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J Virol. 2008 Sep;82(17):8529-36. doi: 10.1128/JVI.00183-08. Epub 2008 Jun 18.

Impact of mucosal inflammation on cervical human immunodeficiency virus (HIV-1)-specific CD8 T-cell responses in the female genital tract during chronic HIV infection.

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  • 1Institute of Infectious Disease and Molecular Medicine, University of Cape Town, Observatory, Cape Town, South Africa.

Abstract

The female genital tract is the major route of heterosexual human immunodeficiency virus (HIV) acquisition and transmission. Here, we investigated whether HIV-specific CD8 T-cell-mediated immune responses could be detected in the genital mucosa of chronically HIV-infected women and whether these were associated with either local mucosal HIV shedding or local immune factors. We found that CD8(+) T-cell gamma interferon responses to Gag were detectable at the cervix of HIV-infected women but that the magnitude of genital responses did not correlate with those similarly detected in blood. This indicates that ex vivo HIV responses in one compartment may not be predictive of those in the other. We found that increased genital tumor necrosis factor alpha (TNF-alpha) and interleukin-10 (IL-10) levels correlated significantly with levels of Gag-specific CD8(+) T cells at the cervix. Women who were detectably shedding virus in the genital tract had significantly increased cervical levels of TNF-alpha, IL-1beta, IL-6, and IL-8 compared to women who were not detectably shedding virus. We were, however, unable to detect any association between the magnitude of cervical HIV-specific responses and mucosal HIV shedding. Our results support the hypothesis that proinflammatory cytokines in the female genital tract may promote HIV replication and shedding. In addition, we further show that inflammatory cytokines are associated with increased levels of HIV-specific CD8 effector cells at the genital mucosa but that these were not able to control genital HIV shedding.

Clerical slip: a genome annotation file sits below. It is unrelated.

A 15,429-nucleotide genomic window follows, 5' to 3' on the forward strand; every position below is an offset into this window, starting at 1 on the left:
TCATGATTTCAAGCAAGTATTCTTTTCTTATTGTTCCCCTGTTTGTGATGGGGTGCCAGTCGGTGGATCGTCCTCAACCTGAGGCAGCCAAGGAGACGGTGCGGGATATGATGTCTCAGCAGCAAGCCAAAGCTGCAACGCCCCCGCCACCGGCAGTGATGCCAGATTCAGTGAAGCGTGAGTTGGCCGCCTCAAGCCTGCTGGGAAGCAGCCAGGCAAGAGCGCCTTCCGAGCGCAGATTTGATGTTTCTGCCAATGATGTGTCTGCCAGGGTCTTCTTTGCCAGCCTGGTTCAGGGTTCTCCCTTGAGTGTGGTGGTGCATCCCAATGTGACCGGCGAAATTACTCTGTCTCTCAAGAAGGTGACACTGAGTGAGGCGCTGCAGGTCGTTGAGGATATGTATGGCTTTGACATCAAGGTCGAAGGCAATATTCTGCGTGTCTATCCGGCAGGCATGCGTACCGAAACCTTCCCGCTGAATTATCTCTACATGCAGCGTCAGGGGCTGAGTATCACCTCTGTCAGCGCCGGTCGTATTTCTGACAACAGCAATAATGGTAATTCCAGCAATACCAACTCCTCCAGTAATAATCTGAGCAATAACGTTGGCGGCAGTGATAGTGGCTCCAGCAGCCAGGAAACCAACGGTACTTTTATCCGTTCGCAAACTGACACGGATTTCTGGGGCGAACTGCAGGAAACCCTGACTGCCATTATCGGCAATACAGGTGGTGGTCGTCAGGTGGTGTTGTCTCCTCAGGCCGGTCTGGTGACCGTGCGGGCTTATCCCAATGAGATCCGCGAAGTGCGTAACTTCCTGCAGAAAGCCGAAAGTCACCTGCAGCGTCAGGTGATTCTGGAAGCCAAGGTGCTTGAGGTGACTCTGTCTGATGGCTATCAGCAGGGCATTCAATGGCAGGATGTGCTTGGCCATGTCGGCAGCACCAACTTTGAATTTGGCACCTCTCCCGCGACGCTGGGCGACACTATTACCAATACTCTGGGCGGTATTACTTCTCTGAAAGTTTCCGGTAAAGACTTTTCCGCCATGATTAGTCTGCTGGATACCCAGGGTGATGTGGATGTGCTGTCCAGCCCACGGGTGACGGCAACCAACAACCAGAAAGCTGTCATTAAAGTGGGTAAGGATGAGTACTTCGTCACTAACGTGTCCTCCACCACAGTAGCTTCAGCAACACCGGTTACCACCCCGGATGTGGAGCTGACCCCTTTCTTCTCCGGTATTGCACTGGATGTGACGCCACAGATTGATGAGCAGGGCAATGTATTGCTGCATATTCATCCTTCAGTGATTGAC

PMID:
18562528
[PubMed - indexed for MEDLINE]
PMCID:
PMC2519691
Free PMC Article
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